Chassidic story & lesson for Parshas Toldos
There’s nothing wrong with emotion, lust, and pleasure. The question is, what is it for?
In Parshas Toldos we learn of the pregnancy of our matriarch Rivka and the difficulty that she had in carrying the twins, Yaakov and Eisav. As the Midrash relates to us, as brought in Rashi, each time that she would pass a house of idol worship, baby Eisav would push and kick at her stomach showing a great interest in participating in their activity of idolatry and sin. Baby Yaakov would likewise follow suit and perform kicking and stomping to his mother stomach, however by him it was only done when he passed a place of Torah learning, in expression of his desire to join the learners in the Beis Hamidrash in the study of Torah. Whatever the case, poor Rivka had no rest from her juggling insides. A simple observation of the above Midrashic tale leads us to conclude the following points: 1) Both Yaakov and Eisav had strong passions and desires since they were conceived, with one passionately desiring sinful activity and the second passionately desiring holy activity. 2) People can be born with dispositions from birth towards evil or towards good. As we will see in the following Chassidic tale, one should not erroneously conclude that it is not possible to change from one disposition to another, and that not only can one control himself from succumbing to his inclinations for the forbidden and evil, but furthermore, he could even gain a disposition in which he desires and finds pleasure in good.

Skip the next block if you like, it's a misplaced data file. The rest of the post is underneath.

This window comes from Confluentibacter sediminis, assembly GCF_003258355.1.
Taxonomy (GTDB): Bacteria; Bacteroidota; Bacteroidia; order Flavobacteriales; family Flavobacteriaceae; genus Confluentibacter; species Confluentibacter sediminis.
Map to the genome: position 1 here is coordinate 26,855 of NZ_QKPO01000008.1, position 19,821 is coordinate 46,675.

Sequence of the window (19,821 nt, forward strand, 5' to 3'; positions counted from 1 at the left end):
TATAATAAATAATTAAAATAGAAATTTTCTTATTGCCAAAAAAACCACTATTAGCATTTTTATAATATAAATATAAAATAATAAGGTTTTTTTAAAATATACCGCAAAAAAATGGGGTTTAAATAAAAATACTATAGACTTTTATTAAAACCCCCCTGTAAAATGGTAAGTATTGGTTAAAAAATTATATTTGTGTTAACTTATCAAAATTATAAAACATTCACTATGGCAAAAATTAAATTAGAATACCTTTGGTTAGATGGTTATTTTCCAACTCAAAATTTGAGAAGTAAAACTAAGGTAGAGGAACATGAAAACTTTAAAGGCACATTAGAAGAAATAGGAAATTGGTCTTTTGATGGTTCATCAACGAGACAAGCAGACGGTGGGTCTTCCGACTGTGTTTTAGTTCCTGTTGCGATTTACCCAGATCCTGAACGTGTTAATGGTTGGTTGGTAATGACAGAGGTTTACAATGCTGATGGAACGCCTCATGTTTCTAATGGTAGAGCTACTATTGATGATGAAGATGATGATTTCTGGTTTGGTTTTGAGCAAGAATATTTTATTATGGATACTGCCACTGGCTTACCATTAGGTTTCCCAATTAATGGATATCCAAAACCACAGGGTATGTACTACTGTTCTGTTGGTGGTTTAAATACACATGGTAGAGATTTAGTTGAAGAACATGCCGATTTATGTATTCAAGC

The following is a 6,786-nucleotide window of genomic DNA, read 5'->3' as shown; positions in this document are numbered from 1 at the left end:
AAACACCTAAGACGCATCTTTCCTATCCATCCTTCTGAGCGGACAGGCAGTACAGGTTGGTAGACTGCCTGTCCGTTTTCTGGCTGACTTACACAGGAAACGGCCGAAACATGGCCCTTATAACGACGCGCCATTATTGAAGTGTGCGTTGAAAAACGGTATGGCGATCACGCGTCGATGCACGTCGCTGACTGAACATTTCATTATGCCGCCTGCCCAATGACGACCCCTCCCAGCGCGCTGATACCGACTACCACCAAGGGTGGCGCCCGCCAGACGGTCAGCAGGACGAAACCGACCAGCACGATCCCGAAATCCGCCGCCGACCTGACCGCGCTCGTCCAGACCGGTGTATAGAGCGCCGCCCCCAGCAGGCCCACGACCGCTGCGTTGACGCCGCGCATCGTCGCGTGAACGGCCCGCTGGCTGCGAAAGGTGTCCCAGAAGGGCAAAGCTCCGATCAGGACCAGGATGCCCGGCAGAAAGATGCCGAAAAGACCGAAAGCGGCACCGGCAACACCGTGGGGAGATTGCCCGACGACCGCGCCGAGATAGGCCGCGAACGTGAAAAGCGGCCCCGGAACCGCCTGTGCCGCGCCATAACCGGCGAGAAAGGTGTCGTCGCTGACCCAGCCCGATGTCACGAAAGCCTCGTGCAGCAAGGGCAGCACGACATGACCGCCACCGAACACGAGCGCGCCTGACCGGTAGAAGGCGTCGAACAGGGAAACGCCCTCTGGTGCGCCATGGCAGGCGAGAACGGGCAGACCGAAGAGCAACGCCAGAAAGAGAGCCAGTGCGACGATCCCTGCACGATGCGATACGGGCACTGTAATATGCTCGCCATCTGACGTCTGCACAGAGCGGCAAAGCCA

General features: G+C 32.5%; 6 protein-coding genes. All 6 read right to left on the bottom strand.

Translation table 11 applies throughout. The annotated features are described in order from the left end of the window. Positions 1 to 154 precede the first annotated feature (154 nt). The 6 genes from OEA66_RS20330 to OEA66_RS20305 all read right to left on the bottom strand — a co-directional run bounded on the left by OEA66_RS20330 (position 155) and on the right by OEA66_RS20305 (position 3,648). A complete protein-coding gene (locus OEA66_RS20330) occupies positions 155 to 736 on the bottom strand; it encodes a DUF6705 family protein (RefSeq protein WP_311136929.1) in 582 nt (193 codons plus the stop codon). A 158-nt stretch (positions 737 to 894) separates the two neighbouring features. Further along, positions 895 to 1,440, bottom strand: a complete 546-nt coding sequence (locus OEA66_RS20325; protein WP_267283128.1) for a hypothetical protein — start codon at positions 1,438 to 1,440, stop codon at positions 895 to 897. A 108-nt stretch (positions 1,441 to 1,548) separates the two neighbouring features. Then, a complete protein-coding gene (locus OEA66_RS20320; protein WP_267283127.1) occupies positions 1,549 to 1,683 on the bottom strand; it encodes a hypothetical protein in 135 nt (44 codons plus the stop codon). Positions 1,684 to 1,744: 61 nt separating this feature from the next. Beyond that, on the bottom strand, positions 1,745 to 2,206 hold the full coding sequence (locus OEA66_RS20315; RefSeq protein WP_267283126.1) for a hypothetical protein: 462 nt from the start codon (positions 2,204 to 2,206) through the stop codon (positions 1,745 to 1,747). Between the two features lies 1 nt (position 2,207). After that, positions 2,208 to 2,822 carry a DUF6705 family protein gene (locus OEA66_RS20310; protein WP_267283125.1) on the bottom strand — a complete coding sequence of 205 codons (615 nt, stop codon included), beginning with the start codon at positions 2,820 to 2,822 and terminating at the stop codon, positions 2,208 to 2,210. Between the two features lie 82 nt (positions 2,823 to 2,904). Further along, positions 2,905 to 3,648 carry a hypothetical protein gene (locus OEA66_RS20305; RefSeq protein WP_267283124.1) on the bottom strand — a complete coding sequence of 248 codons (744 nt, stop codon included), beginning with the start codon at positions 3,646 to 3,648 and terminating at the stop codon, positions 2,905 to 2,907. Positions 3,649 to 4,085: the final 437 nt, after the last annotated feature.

The great Chassid and Oved Hashem, Rabbi Hillel of Paritch, versus the greatest sinner of the town:
The following story has been retold by elderly and venerated Mashpi’im by Chassidic gatherings: Rabbi Hillel of Paritch is known as one of the most unique Chabad Chassidim of all time, renowned for his excelled scholarliness and expertise in all realms of Jewish literature, his extraordinary piousness, being very careful and stringent in every detale of a mitzvah way beyond that required from the letter of the law or that was accustomed even amongst the righteous. Particularly he was renowned for his Avodas Hatefila, his great outpouring of the heart in his daily prayer, which was accompanied with many soulful Niggunim which he compiled and are a legend amongst Chabad Niggunim today.
With the introduction of this man, how surprised would you be to find out that the greatest sinner of his town had the audacity to approach him and tell him that there is no difference between him and Reb Hillel in the eyes of G-d. This man, a glutton by nature, did not spare any sin or lust from lacking fulfillment. He had an uncontrollable passion and desire for all that was sinful, and not only did he do nothing to control it, but actually did all that he can to pursue it. Thus, he was known in the town for being a great Baal Taavah, one who fills his days with the eating of delicacies from morning to night, whether kosher or not. One who chases after the lust of women without any seeming control becoming renowned to be the womanizer of the town. One who had no control over his vulgar mouth and obscene activities.